I wonder if Mr. Ahmadinejad perhaps believes that an attack from America is inevitable sooner or later and that -- with America in a very vulnerable position in Iraq now -- sooner is better than later. If the Iranian forces succeed in inflicting very heavy casualties on us, Mr. Ahmadinejad could correctly, I believe, think that we would be averse to any further neocon adventuring in the Near East for several decades to come. This would give Iran the time to more fully develop its economy and industrial infrastructure for what he would see as the inevitable battle against Israel. His remarks about Israel, his taunting of America as a declining power, and his unhidden contempt for the West in general could be meant to provoke a military reaction from us. While Rumsfeld and company scare the hell out of me, their abysmal performance in Iraq probably doesn't scare the generation of Iranian men who survived the Iran-Iraq war.
Ahmadinejad's generation is coming of age and coming to power in Iran. They were deeply scarred by the war which they saw as the rest of the world conspiring with Saddam Hussein to deny Iran its rightful place in the world. These are not men who can be intimidated. Any war with them will be long, bloody, and bitter.
While much is being made of all the former Revolutionary Guards that Mr. Ahmadinejad has elevated to positions of power in the various Iranian bureaucracies, I've read nothing about the officers of the regular army. From Colonel Lang's description, they were a formidable group of men and I wonder what part they are playing in all this?

RJJ

Sow the wind. What will be the response of the Absolute Executive to the blowback from this. Is the Enabling Act on file somewhere?

Babak Makkinejad

rpe:

I do not know any thing about the military capabilities of the regular Iranian armed forces beyond what I have learnt form open sources.

What I can conlude is that the Iranian armed forces, regular or irregular, have been trained together in irregular warfare tactics as their primary manner of war fighting.

Against US, Iran does not have to win. It just needs not to loose to be considered victor.

Beyond US and Iran, all these only serves to make the world more dangeors.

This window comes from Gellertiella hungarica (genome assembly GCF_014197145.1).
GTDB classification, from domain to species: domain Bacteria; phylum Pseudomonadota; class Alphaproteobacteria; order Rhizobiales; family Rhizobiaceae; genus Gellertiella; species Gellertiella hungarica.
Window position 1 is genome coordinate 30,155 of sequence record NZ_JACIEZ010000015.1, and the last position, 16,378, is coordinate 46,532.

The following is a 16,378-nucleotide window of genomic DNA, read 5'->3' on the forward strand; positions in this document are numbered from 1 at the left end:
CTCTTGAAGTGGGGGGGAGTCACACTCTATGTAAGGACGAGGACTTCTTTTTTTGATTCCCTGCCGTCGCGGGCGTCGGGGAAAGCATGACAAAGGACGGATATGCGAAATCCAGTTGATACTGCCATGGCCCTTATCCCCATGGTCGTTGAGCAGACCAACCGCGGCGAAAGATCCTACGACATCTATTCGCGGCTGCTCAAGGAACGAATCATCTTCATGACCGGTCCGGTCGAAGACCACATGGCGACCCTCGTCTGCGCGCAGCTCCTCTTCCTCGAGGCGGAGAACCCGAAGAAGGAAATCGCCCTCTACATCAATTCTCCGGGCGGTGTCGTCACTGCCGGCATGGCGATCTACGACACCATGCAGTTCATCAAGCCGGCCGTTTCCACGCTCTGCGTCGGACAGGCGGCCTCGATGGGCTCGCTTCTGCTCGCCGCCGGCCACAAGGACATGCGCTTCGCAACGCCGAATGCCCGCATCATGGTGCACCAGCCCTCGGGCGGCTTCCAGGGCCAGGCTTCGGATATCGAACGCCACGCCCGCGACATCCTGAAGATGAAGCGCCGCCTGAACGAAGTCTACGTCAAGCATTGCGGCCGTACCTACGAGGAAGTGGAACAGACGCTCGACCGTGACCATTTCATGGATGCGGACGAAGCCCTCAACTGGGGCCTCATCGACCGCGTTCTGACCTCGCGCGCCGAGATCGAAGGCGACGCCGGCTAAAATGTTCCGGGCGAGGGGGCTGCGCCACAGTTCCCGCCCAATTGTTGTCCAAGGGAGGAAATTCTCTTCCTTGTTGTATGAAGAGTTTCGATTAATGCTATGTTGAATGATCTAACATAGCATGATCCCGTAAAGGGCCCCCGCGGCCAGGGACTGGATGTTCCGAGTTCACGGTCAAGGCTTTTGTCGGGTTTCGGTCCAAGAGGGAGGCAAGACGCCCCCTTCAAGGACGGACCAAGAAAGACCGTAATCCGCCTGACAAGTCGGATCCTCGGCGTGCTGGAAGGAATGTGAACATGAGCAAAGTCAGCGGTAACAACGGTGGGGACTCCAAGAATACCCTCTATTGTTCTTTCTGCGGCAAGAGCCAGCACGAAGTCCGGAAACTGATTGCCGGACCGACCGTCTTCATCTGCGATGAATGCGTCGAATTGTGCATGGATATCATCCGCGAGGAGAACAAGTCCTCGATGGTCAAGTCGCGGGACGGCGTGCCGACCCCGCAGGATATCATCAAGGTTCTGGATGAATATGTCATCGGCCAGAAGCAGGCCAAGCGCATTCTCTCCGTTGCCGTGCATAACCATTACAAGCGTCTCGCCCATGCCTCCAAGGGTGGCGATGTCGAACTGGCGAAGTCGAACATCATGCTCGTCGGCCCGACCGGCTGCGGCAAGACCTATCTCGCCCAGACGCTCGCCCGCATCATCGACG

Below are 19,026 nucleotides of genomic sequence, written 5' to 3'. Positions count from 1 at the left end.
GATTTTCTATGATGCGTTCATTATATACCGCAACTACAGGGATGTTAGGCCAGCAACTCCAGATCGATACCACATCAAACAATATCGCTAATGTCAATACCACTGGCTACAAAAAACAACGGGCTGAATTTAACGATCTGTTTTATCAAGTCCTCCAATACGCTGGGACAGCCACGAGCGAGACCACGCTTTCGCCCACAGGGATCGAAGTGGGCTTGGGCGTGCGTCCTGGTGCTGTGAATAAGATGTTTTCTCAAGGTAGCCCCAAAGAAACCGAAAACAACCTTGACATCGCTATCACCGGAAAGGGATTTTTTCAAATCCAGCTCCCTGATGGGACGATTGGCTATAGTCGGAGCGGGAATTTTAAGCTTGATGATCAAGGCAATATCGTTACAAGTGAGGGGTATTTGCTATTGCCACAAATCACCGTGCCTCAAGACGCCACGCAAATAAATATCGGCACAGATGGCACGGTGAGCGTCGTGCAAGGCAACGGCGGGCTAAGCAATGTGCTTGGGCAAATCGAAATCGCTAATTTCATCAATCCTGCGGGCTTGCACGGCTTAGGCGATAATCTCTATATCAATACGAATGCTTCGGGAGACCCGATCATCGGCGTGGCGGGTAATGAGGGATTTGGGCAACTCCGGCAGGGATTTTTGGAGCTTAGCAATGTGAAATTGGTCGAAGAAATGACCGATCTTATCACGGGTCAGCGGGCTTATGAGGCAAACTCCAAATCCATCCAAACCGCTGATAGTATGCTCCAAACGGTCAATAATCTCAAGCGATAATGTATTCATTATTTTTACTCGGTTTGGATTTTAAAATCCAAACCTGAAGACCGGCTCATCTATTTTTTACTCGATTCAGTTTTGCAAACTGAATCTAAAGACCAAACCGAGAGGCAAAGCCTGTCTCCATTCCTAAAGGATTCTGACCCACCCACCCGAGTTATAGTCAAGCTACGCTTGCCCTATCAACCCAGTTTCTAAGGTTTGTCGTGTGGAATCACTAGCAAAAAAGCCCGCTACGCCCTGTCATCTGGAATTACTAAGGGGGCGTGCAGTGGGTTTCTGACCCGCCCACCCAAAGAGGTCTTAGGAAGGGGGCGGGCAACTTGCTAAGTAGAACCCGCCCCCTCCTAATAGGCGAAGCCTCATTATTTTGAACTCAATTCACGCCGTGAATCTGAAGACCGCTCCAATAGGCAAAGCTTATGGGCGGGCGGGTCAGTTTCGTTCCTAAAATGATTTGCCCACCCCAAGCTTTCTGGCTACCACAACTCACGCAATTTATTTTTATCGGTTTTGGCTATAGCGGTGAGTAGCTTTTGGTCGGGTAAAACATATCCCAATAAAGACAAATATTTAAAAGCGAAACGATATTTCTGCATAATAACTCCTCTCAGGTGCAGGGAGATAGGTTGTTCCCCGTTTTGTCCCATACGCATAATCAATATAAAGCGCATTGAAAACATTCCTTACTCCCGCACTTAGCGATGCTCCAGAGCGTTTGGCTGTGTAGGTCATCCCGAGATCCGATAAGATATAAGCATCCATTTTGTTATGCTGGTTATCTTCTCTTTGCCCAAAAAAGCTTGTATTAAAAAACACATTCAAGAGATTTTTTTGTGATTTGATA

The use of chemical weapons in Iran-Iraq War, the War of Kosovo, and the War against Iraq have sent a loud and clear signal to any state that aspires to chart and independent policy course to arm itself with WMD since the Western Alliance is behaving essentially cpariciously.

Babak Makkinejad

Col. Lang:

If the hudna includes East Jerusalem in the Palestinian hands, then it has a chance to be durable.

I suspect that Iran will go along with whatever Hamas accepts.

On the subject of Israel's acceptance or rejection by the wider Arab and Muslim World :

If Israel becomes a vassal state of a Mulsim power then it could be acceptd. Essentially that means that Israel has to become something like Armenia or Georgia.

Since the current President and Defence Minister of Israel are both Iranians, it follows that Israel could be easily made into a satrapi of the reconstituted Persian Empire; a.k.a. United Islamic Republic.

W. Patrick Lang

Babak

Don't get too wrapped up in someone's propaganda.

It is true that Iraq used chemical weapons in the Iran War.

It is not true that the US used chemical weapons in either of the situations you mention. White Phosphorus, depleted uranium tank ammunition and riot control agents like CS are not "chemical weapons" under the terms of any convention. pl

Babak Makkinejad

Col. Lang:

I did not mean to imply that US used chemical weapons in Kosvo War or the recent war in Iraq.

Rather this:

Yuoslavia was an unoffical NATO member. Their military was built around fighting an invading Red Army. The Kosovo War, with all pretexts and excuses, was a war of choice by the Western Alliance against a state that was not a threat to them and was not seeking a war with them. Nevertheless, a war was initiated in pursuit of humantiarian fantasies.

In Iraq, likewise, US started a war against a state that was not a threat againt US and was not seeking a war with US.

ali

http://www.timesonline.co.uk/article/0,,2087-2136638,00.html has tens of thousands of Iranian martyrdom bombers poised to dash to Basra and deal with the "wily" English. That's an awful lot of human ordinance to face. Those useless SA80's will melt.

Are these people really nuts or do they just sign up to get a party card?

RJJ

Our crazies are inciting their crazies. This provides cover for our crazies. But we are in more immediate danger from our crazies than from theirs.